Sale Totals Over $3 Million Amid Strong International Bidding
Pair of Chinese Gilt Bronze Attendants Fetches $230,500
Pair of Chinese Diminutive Jade Table Screens Sell for $194,500
Doyle New York's Asian Works of Art auction on March 22, 2010 attracted strong competition from an international audience of buyers. The mostly Asian audience in the salesroom offered formidable competition against absentee bidders, internet bidders and telephone bidders from a number of countries. In all, the sale totaled a stunning $3,166,554 -- well over the pre-sale estimate of $946,150-1,375,950 -- with 60% sold by lot and 92% by value.
Highlighting the sale was an exquisite 19th century Chinese jadeite censer measuring only 6 1/4 inches in height that sold for a staggering $1,082,500. Estimated at $6,000-9,000 and consigned by the Estate of Sonja Caron Stein, the censer was the subject of intense competitive bidding and sold in the salesroom to a buyer from China.
Other Chinese jades proved equally popular throughout the auction. A buyer from Tawian was the successful bidder on a pair of 18th/19th century celadon jade table screens, each measuring 10 3/8 inches in height. Estimated at $20,000-30,000, the pair fetched $194,500. An 18th/19th century celadon jade figural group of a recumbent mare and foal, length 3 3/4 inches, sold to a buyer from China for $80,500, many times the pre-sale estimate of $2,000-3,000.
A Qianlong Period celadon jade vase carved as a silk bag tied with a ribbon and measuring 4 1/2 inches in height fetched $68,500 against a pre-sale estimate of $12,000-15,000. A cylindrical celadon jade perfumer also from the Qianlong Period achieved $56,250 from a Chinese buyer, well over the pre-sale estimate of $10,000-15,000.
Chinese bronzes featured a pair of 18th/19th century gilt-bronze figures of attendants measuring 41 inches in height. Competitive bidding sent the lot soaring past its pre-sale estimate of $6,000-8,000 to achieve a stunning $230,500 from a Hong Kong buyer. An 18th century Sino-Tibetan gilt bronze figure of Buddha seated in dhyanasana and measuring a mere 6 1/4 inches in height achieved $46,875 from a Chinese buyer, over ten times their pre-sale estimate of $4,000-6,000.
Attracting a strong interest at the sale was a Chinese ivory carving from the Qing Dynasty depicting a young woman dressed in European attire and measuring 10 1/4 inches in height. Intricately carved, the figure was inspired by a court painting in the collection at the Palace Museum, Beijing attributed to Lang Shining (Guiseppe Castiglione, 1688-1768). The young woman is reputed to be the concubine Xiang Fei, known as the Fragrant Concubine and identified as Rong Fei, the Emperor Qianlong's only Uighur Muslim concubine. Estimated at $50,000-70,000, the ivory figure sold to a Chinese buyer for $146,500.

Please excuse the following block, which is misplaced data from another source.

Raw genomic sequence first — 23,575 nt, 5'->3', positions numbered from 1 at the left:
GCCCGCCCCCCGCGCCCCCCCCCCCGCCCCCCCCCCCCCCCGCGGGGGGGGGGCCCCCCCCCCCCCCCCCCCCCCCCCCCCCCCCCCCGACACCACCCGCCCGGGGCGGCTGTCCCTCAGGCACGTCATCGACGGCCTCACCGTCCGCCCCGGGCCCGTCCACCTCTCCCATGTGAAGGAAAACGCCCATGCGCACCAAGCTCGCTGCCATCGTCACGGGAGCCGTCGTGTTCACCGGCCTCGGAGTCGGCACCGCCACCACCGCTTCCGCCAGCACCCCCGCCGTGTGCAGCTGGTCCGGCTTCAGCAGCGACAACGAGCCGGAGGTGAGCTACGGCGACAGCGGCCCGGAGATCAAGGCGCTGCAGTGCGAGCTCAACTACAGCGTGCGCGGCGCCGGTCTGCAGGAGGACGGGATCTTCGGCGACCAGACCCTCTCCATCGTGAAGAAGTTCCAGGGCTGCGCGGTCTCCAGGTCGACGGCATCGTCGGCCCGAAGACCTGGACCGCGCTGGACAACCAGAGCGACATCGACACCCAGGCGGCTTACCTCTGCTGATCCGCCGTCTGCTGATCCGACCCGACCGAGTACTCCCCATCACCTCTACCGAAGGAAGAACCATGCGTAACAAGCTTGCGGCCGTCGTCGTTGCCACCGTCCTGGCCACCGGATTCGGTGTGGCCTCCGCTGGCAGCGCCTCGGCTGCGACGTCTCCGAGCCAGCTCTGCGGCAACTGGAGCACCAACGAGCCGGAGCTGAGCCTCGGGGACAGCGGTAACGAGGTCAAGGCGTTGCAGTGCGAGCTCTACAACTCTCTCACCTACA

Chinese furniture sold strongly at the auction. A large 17th/18th century Huanghuali cabinet standing 8 feet 8 inches in height doubled its pre-sale estimate of $35,000-45,000, selling for $80,500. A handsome pair of Chinese zitanwood display cabinets measuring 6feet 1 inches in height sold to a buyer from Taiwan for $62,500, shattering the pre-sale estimate of $1,500-2,000.
Chinese porcelain was highlighted by a blue and white porcelain vase from the Kangxi Period, of rouleau form and painted with figures in a pavilion setting. Measuring 18 inches in height, the vase achieved $53,125 against a pre-sale estimate of $10,000-15,000. An 18th century Chinese blue and white glazed porcelain brushpot of cylindrical form decorated with fisherman and scholars along a rocky shoreline sold for $43,750 against a pre-sale estimate of $4,000-6,000.
We invite you to auction your Chinese, Japanese, Korean and Southeast Asian works of art in the next Asian Works of Art sale scheduled for September 2010.